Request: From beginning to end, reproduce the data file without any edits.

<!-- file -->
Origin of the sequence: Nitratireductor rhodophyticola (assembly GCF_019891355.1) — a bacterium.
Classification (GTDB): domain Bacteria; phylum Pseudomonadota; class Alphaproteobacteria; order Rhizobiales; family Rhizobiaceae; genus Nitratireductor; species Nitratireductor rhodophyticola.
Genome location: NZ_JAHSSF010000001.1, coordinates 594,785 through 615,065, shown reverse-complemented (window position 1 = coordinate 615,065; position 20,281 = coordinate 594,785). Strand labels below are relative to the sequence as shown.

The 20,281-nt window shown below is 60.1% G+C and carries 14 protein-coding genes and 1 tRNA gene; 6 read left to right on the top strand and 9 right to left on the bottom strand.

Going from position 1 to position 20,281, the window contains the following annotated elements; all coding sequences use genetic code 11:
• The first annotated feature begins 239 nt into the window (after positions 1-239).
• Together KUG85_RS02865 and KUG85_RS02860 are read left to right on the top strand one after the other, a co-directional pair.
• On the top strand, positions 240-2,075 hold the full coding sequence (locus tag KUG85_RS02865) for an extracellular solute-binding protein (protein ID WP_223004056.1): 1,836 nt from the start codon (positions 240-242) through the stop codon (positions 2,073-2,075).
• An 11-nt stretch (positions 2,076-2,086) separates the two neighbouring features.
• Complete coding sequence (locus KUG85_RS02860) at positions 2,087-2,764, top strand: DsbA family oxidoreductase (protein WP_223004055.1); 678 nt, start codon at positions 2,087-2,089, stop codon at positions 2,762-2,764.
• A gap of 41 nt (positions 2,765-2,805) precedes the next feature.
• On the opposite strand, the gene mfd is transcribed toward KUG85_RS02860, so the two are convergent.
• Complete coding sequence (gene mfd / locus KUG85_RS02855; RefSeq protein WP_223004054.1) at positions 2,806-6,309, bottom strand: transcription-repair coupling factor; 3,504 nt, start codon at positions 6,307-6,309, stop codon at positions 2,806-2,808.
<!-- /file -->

Origin of the sequence: Nitratireductor rhodophyticola (assembly GCF_019891355.1) — a bacterium.
Classification (GTDB): domain Bacteria; phylum Pseudomonadota; class Alphaproteobacteria; order Rhizobiales; family Rhizobiaceae; genus Nitratireductor; species Nitratireductor rhodophyticola.
Genome location: NZ_JAHSSF010000001.1, coordinates 594,785 through 615,065, shown reverse-complemented (window position 1 = coordinate 615,065; position 20,281 = coordinate 594,785). Strand labels below are relative to the sequence as shown.

The 20,281-nt window shown below is 60.1% G+C and carries 14 protein-coding genes and 1 tRNA gene; 6 read left to right on the top strand and 9 right to left on the bottom strand.

Going from position 1 to position 20,281, the window contains the following annotated elements; all coding sequences use genetic code 11:
• The first annotated feature begins 239 nt into the window (after positions 1-239).
• Together KUG85_RS02865 and KUG85_RS02860 are read left to right on the top strand one after the other, a co-directional pair.
• On the top strand, positions 240-2,075 hold the full coding sequence (locus tag KUG85_RS02865) for an extracellular solute-binding protein (protein ID WP_223004056.1): 1,836 nt from the start codon (positions 240-242) through the stop codon (positions 2,073-2,075).
• An 11-nt stretch (positions 2,076-2,086) separates the two neighbouring features.
• Complete coding sequence (locus KUG85_RS02860) at positions 2,087-2,764, top strand: DsbA family oxidoreductase (protein WP_223004055.1); 678 nt, start codon at positions 2,087-2,089, stop codon at positions 2,762-2,764.
• A gap of 41 nt (positions 2,765-2,805) precedes the next feature.
• On the opposite strand, the gene mfd is transcribed toward KUG85_RS02860, so the two are convergent.
• Complete coding sequence (gene mfd / locus KUG85_RS02855; RefSeq protein WP_223004054.1) at positions 2,806-6,309, bottom strand: transcription-repair coupling factor; 3,504 nt, start codon at positions 6,307-6,309, stop codon at positions 2,806-2,808.